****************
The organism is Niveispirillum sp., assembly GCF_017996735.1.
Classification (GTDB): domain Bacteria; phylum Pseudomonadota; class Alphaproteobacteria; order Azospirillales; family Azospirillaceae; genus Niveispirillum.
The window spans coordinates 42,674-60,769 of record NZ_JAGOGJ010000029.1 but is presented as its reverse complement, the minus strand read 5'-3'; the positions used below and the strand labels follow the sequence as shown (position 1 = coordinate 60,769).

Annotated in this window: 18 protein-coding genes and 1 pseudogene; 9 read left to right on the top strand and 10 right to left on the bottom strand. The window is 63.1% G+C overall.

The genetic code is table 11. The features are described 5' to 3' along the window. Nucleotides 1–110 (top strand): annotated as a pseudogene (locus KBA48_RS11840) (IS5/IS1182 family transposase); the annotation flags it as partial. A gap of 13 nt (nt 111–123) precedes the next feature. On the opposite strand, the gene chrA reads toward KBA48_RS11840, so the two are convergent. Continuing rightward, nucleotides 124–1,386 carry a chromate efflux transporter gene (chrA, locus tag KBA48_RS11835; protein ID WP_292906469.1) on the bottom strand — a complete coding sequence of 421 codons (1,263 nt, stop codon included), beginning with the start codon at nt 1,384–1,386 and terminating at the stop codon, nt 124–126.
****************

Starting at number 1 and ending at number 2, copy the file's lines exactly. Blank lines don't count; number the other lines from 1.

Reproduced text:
The organism is Niveispirillum sp., assembly GCF_017996735.1.
Classification (GTDB): domain Bacteria; phylum Pseudomonadota; class Alphaproteobacteria; order Azospirillales; family Azospirillaceae; genus Niveispirillum.